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ISA and United Nations selling experimental seabed mining to Pacific island governments

A bulk-cutter designer for seabed mining

How can efforts to ’conserve and sustainably use the oceans’ be so seamlessly co-opted as a cover for efforts to promote the mining of the seabed?

Unfortunately international agencies like the UN are masters are such deceits and have no regard for the views of Pacific Island people who are vehemently opposed to the exploitation of the seabed…

Pacific small island developing states capacity building on deep seabed mining

International Seabed Mining | 7 February 2019

The International Seabed Authority (ISA) and the UN Department of Economic and Social Affairs (UNDESA) will hold a regional training and capacity building workshop for Pacific Small Island Developing States (P-SIDS) on deep seabed mining in Nuku’alofa, Kingdom of Tonga, from 12 to 14 February 2019. 

The workshop is being held as part of the joint ISA-UNDESA ‘Abyssal initiative for Blue Growth,’ one of the seven Voluntary Commitments made by ISA at the UN Ocean Conference in 2017 to advance implementation of Sustainable Development Goal 14 (SDG 14) to conserve and sustainably use the oceans, seas and marine resources  (#OceanAction16538).

High-level representatives from P-SIDS and experts in deep seabed mining and marine science will gather at the workshop to discuss the potential benefits [but not the potential impacts] of increased participation of P-SIDS in deep-sea related activities, and how to ensure that the people in the region will fully benefit from such activities. 

Held over three-days, the workshop will feature sessions on: the status of deep seabed mining activities in the Pacific; the roles and responsibilities of sponsoring States; the legal regime for marine scientific research and environmental management of resources. It is also envisaged that through this workshop, it will be possible to identify better the specific capacity-building needs of P-SIDS in regards to deep seabed mineral related activities.


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Deep Sea Mining Campaign | January 21, 2019

Nautilus Minerals has edged back from the brink of bankruptcy with an extension to the bridging loans provided by its two main shareholders Russian mining company Metalloinvest and Omani conglomerate MB Holding. They were due for repayment on Tuesday 8th January when Nautilus begged for a one week reprieve, hoping to raise USD 5 million to maintain a holding pattern while it sought a long term funding solution. Unable to attract a lender the floundering company has been thrown a temporary life line once more by its 2 shareholders in the form of a small USD 500,000 loan to be repaid on 8th February.

It looks like 2019 will herald the end of Nautilus’s long struggle with its Solwara 1 deep sea prospect in Papua New Guinea. The most recent in the string of bad news stories was the loss of their crucial production support vessel after payments stopped to the shipyard building it. Nautilus’s share price has been hovering around a historical low of CAN $0.05.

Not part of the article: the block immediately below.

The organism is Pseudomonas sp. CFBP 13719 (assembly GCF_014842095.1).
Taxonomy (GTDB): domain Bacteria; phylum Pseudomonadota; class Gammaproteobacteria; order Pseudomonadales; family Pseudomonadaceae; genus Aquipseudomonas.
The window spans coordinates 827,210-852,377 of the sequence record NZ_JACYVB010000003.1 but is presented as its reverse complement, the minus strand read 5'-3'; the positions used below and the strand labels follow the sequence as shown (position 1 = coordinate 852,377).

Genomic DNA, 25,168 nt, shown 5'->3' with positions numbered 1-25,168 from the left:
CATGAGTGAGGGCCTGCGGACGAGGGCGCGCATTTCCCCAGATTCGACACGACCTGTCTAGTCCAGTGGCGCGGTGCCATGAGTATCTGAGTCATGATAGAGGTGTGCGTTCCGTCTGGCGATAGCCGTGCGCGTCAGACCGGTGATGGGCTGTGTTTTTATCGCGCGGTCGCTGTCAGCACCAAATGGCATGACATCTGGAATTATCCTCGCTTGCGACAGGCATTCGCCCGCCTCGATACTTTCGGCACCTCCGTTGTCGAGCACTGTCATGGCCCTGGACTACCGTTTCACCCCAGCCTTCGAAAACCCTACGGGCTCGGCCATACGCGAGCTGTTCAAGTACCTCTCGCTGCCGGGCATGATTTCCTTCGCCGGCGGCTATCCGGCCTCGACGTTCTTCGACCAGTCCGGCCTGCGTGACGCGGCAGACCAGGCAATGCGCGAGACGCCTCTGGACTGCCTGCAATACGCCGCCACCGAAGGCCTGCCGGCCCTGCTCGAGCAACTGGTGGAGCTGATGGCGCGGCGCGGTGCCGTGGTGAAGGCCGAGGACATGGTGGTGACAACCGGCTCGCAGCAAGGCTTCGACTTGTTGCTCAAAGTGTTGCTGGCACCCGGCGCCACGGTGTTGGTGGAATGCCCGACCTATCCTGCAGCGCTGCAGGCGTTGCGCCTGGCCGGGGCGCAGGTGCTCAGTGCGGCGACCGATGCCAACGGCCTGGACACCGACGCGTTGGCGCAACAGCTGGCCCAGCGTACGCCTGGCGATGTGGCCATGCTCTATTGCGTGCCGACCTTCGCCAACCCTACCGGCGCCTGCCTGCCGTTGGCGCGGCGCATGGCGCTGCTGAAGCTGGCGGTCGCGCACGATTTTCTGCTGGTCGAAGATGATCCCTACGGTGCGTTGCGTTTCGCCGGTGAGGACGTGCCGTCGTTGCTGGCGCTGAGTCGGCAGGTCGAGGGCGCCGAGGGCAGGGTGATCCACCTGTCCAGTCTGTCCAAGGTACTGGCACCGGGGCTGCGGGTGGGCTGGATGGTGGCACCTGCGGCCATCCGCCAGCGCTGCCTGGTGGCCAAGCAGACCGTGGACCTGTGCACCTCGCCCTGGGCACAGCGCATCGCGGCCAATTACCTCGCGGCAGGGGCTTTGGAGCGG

Andy Whitmore, of the Deep Sea Mining Campaign, said, “How long can Nautilus be kept on life support?  And what is the point of extending the loan by one month? The company has no start date penciled in, no operational capacity, and is in no position to repay its growing debt. The high level of opposition within PNG to Solwara 1 is another obstacle Nautilus is yet to address. It’s time to euthanize this company.”

Concerned about the impacts the Solwara 1 project will have on marine ecosystems and fisheries based livelihoods the Alliance of Solwara Warriors has brought legal proceedings to assess whether the Solwara 1  project was approved lawfully. Jonathan Mesulam from the Alliance of Solwara Warriors said, “My village is located in New Ireland province, only 25km from the proposed Solwara 1 project.  New Irelanders are now well informed of the potential impacts of Nautilus Minerals experimental seabed mining project. They are giving their undivided support to ensure the project is stopped at all cost.

Sir Arnold Amet, former Papua New Guinean Attorney General stated, “I have repeatedly warned our Government of the financial liabilities of holding a 15% stake in this experimental company. The wisest thing for the PNG Government to do now would be to cut its losses, learn from its very expensive mistake, and terminate the Solwara 1 operating licence. Nautilus clearly shows that deep sea mining is not financially, socially, or environmentally viable for PNG. Our Government should explore recouping its failed investment by suing Nautilus for breach of contract.“

Dr. Helen Rosenbaum, of the Deep Sea Mining Campaign, added: “This loan extension really changes nothing. The financial, ecological, and social risks associated with the Solwara 1 project continue. Local opposition will grow as long as this perilous project persists.”